Burning or watery eyes due to pollution? How to protect eyes from smog | Health

Do you wake up with burning sensation in eyes or red and watery eyes these days? High pollution levels in Delhi-NCR, are affecting almost every aspect of our health and that includes ocular health. When eye strain meets pollution, visual issues are sure to worsen. Exposure to environmental pollutants such as carbon monoxide, nitrogen dioxide and dust particles are making people prone to red, watery eyes and various eye allergies. It is important to support your eye health with protective eyewear and also nutritious and hydrating food high in fibre, vitamins and other essential nutrients. Drinking plenty of water will also help deal with the harmful effects of pollution. (Also read: Should we go for morning walk amid severe pollution? Dos and don’ts of exercising in pollution season)

Exposure to environmental pollutants such as carbon monoxide, nitrogen dioxide and dust particles are making people prone to red, watery eyes and various eye allergies. (Freepik)

“Research increasingly points to air pollution not just as an irritant, but as a serious antagonist to ocular health. The cornea and conjunctiva are directly exposed to the environment, making them particularly vulnerable to the fine and ultrafine particles that compose urban smog. These particles, especially PM2.5, are small enough to infiltrate the ocular surface, potentially causing oxidative stress and inflammation that can lead to conditions like dry eye syndrome, conjunctivitis, and even disruption of the tear film,” says Dr Shantanu Mukherji, Senior Consultant, Sharp Sight Eye Hospitals.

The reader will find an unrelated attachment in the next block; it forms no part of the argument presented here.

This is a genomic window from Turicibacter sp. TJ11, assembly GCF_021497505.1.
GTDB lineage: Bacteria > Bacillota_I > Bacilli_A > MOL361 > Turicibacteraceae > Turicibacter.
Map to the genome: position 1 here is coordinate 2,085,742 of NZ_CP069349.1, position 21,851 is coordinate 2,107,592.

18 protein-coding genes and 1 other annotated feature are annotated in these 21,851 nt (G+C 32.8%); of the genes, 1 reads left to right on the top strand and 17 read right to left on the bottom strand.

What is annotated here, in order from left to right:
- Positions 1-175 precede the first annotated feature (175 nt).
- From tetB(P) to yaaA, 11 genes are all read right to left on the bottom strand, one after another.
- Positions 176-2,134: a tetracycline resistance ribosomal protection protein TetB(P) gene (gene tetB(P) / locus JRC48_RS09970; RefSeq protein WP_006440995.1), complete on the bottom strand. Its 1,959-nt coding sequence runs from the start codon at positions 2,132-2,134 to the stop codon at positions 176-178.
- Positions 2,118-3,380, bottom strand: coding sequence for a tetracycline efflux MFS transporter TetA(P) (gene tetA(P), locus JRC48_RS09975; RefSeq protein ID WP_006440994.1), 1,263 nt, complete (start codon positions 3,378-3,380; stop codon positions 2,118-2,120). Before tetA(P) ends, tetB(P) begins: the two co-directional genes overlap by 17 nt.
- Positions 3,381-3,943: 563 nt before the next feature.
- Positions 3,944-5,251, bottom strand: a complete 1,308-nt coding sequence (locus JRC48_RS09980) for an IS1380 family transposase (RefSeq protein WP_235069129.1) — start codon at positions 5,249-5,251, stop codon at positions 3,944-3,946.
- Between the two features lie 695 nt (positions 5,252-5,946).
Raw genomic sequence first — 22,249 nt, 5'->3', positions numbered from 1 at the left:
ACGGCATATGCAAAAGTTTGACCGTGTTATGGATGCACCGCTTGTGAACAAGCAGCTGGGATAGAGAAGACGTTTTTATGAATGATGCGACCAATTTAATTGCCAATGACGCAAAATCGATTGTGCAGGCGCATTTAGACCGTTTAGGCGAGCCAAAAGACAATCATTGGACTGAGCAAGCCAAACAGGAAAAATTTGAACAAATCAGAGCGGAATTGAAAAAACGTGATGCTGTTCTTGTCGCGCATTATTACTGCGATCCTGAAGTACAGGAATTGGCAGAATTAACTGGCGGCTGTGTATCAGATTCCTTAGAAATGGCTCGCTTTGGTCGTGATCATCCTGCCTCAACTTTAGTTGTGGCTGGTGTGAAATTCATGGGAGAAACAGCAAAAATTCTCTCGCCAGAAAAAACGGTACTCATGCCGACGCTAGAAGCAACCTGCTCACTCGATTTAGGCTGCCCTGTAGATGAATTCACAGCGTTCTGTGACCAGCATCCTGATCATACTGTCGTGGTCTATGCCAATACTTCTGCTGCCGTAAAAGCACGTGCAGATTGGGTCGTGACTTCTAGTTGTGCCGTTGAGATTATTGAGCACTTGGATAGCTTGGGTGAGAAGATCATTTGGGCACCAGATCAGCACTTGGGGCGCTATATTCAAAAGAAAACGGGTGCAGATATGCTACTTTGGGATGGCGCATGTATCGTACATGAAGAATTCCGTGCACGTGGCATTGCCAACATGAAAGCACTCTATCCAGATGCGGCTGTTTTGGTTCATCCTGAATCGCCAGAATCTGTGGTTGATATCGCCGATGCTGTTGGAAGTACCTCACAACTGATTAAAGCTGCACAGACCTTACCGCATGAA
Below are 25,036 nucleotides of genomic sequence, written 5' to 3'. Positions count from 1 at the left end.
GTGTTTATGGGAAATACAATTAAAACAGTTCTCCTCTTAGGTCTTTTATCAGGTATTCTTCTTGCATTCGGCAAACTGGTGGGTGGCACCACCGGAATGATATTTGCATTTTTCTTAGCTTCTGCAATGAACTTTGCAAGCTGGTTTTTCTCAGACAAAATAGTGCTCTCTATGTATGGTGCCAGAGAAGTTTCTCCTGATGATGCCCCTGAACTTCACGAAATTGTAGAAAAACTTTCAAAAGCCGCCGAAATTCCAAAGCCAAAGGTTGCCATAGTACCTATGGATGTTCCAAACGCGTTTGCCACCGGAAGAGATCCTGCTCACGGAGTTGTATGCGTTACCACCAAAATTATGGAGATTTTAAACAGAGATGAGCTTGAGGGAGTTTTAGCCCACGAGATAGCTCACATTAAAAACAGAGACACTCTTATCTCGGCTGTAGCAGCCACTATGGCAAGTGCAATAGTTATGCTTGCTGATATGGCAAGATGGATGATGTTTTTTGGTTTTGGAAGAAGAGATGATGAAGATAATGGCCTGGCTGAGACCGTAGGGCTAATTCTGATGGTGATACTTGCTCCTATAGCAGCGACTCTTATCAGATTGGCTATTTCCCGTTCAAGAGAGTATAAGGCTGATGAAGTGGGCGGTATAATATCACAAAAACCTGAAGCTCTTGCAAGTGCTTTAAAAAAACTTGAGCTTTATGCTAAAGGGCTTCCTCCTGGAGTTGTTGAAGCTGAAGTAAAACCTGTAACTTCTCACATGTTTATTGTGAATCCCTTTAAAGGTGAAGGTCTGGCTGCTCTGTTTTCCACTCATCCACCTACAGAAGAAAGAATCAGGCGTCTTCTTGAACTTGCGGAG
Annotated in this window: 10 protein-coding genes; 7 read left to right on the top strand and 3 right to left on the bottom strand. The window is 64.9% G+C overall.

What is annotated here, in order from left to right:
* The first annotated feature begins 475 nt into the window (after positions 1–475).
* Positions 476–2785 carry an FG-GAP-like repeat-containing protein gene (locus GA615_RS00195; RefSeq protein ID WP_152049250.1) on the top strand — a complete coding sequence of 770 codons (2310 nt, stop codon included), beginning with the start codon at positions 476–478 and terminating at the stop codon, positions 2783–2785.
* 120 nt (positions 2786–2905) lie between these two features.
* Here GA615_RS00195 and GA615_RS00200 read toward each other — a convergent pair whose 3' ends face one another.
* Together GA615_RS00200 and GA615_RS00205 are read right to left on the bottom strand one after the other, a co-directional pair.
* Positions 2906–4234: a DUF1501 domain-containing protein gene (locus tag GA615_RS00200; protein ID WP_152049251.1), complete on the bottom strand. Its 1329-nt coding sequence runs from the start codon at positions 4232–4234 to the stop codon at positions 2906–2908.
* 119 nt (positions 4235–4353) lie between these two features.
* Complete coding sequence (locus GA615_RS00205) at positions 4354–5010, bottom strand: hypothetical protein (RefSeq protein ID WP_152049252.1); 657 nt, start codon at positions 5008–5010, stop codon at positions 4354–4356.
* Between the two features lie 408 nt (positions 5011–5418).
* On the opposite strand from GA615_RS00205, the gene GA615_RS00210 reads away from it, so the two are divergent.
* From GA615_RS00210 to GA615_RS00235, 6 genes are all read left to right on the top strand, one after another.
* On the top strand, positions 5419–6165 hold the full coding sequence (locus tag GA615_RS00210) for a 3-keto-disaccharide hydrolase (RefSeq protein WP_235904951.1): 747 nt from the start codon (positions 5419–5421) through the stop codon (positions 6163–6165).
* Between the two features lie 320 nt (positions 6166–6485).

“Exposure to extreme polluted smog can affect our eyes, leading to allergies and damage. Poor quality of air comprises detrimental gases like carbon monoxide, nitrogen dioxide and coarse dust particles which can make people prone to red and watery eyes and various eye allergies. Due to air pollution/smog, people may develop the most common eye conditions that include watery eyes, swelling, itching sensation, burning sensation, discomfort, sore eyes, redness, dry eyes (dryness, gritty feeling, foreign body in the eye) and eye allergy (itching, redness, discharge, eyelid swelling, blurring of vision and increased risk of infection etc.),” says Dr. Nikhil Seth, Senior Consultant, Ophthalmology, Marengo Asia Hospitals Faridabad

“The insidious nature of air pollution can make its impact on eye health both underestimated and profound. Particulate matter, especially fine particles like PM2.5 and nitrogen dioxide prevalent in urban pollution, can lead to an array of ocular irritations — from the simple stinging sensation to the complex chemical burns on the ocular surface. These pollutants are not merely surface irritants but can trigger a cascade of inflammatory responses that damage the eyes’ surface and internal structures over time. We’re now understanding that such inflammation can set the stage for more serious disorders, potentially accelerating the progression of cataracts and causing retinal damage akin to the effects seen in macular degeneration,” says Dr. Bhupesh Singh, Senior Ophthalmologist, Bharti Eye Hospitals.

How long-term exposure of pollutants affects eye health

“Chronic exposure to air pollutants can exacerbate the risk of more severe ocular pathologies, such as uveitis or retinal diseases, and there’s emerging evidence that it may contribute to the development of cataracts and possibly worsen age-related macular degeneration,” says Dr Mukherji.

How to protect your eyes from adverse effects of pollution